• Once the basket and handle are finished baking, remove them from the oven and place them on a heatproof surface. Allow them to cool completely before removing the stainless steel bowls.
  • Once cooled, attach the handle using toothpicks or wooden screwers that have been cut into 3 to 4-inch pieces.
  • Your edible bread basket is now ready to be filled with rolls or any bread of your choice. Place it on your holiday table and enjoy!



I adapted this recipe from the book titled A Yankee Christmas, Volume 2 (1993) by Sally Ryder Brady. (The original recipe is titled “Bread Basket” and is on page 51 of the book.)
Initially, I used the original recipe, but after working through this recipe, I discovered a number of tips I want to share with you that improve on the original recipe:
  1. You can use an electric stand mixer to make this dough or mix it by hand with a wooden spoon.
  2. If possible, grease and flour the bowls before wrapping them with the dough. And better yet, if you can manage it, wrap the bowls with greased and floured non-stick parchment paper.
  3. Every oven is different, and this basket may take anywhere from 20 to 30 minutes to bake completely and turn a delightful golden brown. If the top of either the basket or the handle begins to brown too quickly, tent the tops with foil to allow them to finish baking without over-browning.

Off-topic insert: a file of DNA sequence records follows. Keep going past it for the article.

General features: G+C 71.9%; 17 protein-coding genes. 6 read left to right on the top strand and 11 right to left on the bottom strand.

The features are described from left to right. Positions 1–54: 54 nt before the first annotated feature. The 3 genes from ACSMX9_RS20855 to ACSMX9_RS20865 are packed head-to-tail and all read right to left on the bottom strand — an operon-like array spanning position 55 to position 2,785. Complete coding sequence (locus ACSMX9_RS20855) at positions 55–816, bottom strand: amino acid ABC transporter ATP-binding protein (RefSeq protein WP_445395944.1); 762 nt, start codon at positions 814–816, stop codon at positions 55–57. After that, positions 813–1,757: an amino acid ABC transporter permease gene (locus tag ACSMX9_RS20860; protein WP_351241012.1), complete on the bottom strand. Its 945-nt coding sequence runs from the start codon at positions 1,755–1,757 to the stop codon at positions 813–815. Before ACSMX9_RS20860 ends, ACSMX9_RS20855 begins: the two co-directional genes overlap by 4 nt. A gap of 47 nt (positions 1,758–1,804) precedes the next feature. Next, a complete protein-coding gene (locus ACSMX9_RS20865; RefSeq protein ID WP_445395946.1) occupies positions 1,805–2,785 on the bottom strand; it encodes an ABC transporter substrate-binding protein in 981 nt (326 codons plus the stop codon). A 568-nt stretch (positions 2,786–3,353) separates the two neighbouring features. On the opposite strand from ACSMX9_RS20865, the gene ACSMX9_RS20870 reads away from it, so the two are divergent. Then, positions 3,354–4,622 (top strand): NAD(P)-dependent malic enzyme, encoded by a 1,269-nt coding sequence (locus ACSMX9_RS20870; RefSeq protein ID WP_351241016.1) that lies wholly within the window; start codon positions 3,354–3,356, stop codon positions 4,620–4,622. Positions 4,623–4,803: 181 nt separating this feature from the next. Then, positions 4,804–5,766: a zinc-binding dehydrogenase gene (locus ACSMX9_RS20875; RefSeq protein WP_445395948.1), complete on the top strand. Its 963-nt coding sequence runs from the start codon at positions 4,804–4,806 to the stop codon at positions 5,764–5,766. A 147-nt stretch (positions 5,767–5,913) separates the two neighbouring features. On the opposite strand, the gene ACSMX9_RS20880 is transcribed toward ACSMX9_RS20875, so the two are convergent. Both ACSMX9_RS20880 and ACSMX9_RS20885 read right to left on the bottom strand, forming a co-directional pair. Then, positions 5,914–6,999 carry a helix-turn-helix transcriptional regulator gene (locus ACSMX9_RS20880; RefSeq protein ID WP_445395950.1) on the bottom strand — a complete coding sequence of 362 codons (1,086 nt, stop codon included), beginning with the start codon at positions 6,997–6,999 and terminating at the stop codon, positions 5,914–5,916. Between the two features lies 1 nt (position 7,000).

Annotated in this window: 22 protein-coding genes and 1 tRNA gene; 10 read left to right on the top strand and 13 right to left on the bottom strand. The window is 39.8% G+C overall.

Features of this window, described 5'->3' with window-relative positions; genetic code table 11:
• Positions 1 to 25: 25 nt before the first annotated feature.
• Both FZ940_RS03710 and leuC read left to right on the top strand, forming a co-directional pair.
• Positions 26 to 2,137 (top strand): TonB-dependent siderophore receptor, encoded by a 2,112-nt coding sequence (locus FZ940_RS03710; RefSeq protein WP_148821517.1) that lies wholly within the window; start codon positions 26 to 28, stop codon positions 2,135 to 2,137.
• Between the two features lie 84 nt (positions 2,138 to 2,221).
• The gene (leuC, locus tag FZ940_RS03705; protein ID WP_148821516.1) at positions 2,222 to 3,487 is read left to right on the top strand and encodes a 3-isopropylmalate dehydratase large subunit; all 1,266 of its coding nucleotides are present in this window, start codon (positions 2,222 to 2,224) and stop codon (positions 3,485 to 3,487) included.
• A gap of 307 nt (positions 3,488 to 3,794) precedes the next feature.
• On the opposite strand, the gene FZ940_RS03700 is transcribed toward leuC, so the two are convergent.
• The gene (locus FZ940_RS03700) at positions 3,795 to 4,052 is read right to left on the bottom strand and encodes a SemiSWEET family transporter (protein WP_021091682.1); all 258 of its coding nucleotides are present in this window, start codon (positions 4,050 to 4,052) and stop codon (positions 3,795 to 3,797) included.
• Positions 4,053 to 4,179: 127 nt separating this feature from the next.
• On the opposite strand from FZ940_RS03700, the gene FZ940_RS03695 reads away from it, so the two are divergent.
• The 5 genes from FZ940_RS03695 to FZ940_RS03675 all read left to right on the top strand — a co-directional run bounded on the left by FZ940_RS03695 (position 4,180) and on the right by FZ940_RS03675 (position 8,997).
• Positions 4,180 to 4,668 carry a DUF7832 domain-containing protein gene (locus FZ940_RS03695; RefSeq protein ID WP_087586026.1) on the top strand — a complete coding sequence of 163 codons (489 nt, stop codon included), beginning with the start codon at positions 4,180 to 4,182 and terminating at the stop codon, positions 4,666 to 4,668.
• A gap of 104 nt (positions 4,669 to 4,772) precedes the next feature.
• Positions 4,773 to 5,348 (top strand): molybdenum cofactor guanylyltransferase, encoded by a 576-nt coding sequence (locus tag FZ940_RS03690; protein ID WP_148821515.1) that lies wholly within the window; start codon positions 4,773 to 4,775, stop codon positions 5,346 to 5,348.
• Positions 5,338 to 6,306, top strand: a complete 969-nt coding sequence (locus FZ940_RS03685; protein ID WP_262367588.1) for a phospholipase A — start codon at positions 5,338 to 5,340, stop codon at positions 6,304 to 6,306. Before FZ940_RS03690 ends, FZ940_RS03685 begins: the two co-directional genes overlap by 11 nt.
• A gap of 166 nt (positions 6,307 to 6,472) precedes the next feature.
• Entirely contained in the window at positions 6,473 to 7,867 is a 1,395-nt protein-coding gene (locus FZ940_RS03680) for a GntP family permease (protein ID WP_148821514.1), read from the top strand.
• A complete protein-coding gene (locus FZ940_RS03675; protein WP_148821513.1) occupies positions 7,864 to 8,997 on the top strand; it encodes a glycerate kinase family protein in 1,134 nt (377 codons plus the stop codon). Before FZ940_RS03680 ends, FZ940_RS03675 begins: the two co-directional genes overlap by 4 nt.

4. Allow both the handle and the bread basket to cool completely before removing the bowls.
  5. Instead of the originally recommended toothpicks, you may want to try using wooden skewers that you can cut into 3″ to 4″ pieces that will better secure the handle to the basket.
Find this recipe and video at
Copyright © 2022 Mary’s Nest, LLC, All Rights Reserved
Course: Breads
Cuisine: Americana
Keyword: Bread Basket, Edible Bread Basket
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Disclaimer:I am not a medical doctor, a medical professional, a dietician, or a nutritionist. All content found on the website, including text, images, videos, eBooks or eGuides, social media, or other formats, were created solely for informational purposes only. The content is not intended to be a substitute for professional medical advice, diagnosis, or treatment. Always seek the advice of your physician or other qualified healthcare provider with any questions you may have regarding a medical condition or proper nutritional advice. Never disregard professional medical advice or delay in seeking it because of something you have watched in a video or read on this website. Use caution when following the recipe in this video. The creator and publisher of this video and website will not be held responsible for any adverse effects that may arise from the use of this recipe and method or any other recipe and method on this website or corresponding video channel.